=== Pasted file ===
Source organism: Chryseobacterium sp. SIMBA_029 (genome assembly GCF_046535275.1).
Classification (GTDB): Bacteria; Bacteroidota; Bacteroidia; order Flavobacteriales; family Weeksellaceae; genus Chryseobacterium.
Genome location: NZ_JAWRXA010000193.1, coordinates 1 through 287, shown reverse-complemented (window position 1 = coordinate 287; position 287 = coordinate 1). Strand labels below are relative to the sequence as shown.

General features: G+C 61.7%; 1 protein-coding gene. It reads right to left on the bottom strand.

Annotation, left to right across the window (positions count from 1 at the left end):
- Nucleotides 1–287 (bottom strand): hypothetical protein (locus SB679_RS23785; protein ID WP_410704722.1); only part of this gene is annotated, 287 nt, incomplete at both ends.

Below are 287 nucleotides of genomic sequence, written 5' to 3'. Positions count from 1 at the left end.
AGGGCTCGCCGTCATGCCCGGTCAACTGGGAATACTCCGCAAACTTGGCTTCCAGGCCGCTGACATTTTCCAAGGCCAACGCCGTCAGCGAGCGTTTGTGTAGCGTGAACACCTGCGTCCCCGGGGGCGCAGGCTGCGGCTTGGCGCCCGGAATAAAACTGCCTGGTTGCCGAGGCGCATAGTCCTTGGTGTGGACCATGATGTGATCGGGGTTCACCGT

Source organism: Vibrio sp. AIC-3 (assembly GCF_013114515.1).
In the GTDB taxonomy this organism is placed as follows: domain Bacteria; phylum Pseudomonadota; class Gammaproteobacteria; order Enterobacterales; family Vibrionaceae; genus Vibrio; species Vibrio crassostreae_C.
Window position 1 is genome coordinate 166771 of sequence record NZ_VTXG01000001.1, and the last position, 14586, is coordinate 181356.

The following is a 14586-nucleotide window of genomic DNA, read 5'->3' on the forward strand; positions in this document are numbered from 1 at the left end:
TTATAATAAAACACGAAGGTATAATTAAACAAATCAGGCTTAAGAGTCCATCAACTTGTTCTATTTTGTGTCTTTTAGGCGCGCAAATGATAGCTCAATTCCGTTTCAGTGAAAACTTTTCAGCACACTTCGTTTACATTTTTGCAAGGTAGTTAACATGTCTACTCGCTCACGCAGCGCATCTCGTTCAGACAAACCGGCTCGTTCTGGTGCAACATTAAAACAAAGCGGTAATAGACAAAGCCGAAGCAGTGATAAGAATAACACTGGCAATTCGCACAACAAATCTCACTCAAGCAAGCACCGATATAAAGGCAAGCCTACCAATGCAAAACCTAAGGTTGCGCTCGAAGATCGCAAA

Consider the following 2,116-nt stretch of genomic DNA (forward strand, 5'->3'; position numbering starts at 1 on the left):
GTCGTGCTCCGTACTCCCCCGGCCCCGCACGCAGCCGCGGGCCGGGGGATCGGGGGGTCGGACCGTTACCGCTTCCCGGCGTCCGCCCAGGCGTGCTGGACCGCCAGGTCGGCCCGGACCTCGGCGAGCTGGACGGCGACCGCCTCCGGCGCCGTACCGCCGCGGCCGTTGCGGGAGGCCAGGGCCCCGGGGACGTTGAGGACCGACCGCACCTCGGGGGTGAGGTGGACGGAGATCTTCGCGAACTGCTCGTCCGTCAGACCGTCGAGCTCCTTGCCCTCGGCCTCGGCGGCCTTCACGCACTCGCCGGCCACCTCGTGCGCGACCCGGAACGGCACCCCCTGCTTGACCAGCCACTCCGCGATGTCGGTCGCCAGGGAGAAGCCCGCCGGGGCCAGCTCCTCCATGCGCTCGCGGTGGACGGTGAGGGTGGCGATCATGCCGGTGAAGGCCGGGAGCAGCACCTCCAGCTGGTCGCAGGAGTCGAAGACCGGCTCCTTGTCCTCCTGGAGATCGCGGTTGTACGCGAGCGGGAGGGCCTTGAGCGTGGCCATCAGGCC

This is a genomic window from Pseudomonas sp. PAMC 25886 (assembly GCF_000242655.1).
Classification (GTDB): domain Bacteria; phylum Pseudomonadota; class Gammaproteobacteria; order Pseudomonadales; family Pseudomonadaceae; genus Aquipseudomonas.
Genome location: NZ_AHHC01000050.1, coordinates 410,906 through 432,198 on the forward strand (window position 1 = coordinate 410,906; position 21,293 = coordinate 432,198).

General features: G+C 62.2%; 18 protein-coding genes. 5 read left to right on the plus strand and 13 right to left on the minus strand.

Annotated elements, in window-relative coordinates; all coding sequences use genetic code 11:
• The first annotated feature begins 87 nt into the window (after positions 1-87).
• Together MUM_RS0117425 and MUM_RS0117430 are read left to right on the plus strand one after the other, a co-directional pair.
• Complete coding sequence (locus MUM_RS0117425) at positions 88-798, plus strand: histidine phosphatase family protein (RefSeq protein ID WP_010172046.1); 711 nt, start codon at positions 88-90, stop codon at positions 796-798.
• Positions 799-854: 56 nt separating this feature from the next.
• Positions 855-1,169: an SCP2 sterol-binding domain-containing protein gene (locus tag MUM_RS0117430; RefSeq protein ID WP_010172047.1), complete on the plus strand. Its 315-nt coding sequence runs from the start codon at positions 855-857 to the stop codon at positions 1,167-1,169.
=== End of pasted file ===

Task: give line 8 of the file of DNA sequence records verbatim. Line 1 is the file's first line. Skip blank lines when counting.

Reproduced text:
AGGGCTCGCCGTCATGCCCGGTCAACTGGGAATACTCCGCAAACTTGGCTTCCAGGCCGCTGACATTTTCCAAGGCCAACGCCGTCAGCGAGCGTTTGTGTAGCGTGAACACCTGCGTCCCCGGGGGCGCAGGCTGCGGCTTGGCGCCCGGAATAAAACTGCCTGGTTGCCGAGGCGCATAGTCCTTGGTGTGGACCATGATGTGATCGGGGTTCACCGT